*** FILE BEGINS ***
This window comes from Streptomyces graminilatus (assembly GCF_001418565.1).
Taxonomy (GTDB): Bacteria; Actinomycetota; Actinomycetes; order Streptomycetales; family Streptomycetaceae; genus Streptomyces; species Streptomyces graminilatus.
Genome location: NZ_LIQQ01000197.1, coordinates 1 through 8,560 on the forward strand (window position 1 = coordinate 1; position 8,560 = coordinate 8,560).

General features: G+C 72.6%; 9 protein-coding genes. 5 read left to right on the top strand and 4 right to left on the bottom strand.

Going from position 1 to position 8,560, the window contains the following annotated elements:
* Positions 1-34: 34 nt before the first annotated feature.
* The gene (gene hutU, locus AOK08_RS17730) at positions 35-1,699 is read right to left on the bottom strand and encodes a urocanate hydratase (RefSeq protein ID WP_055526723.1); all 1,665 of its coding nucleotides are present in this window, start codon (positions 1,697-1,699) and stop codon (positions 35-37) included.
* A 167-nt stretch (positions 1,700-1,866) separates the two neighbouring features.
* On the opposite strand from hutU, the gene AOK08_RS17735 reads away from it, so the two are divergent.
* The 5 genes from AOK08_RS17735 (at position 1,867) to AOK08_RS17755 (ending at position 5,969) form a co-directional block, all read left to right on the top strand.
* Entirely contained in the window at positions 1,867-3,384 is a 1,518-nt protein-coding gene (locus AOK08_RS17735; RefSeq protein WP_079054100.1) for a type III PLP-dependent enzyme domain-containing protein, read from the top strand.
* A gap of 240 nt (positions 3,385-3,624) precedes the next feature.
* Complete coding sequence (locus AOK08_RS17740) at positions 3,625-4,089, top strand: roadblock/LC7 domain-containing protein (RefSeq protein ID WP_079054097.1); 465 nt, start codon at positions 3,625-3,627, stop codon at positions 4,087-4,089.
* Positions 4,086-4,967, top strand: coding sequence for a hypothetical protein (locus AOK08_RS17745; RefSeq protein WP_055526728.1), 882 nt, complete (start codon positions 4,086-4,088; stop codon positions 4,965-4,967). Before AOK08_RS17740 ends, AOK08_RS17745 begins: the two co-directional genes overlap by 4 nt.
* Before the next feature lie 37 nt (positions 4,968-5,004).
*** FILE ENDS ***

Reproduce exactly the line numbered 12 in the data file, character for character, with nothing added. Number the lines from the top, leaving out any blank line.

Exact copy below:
* A gap of 240 nt (positions 3,385-3,624) precedes the next feature.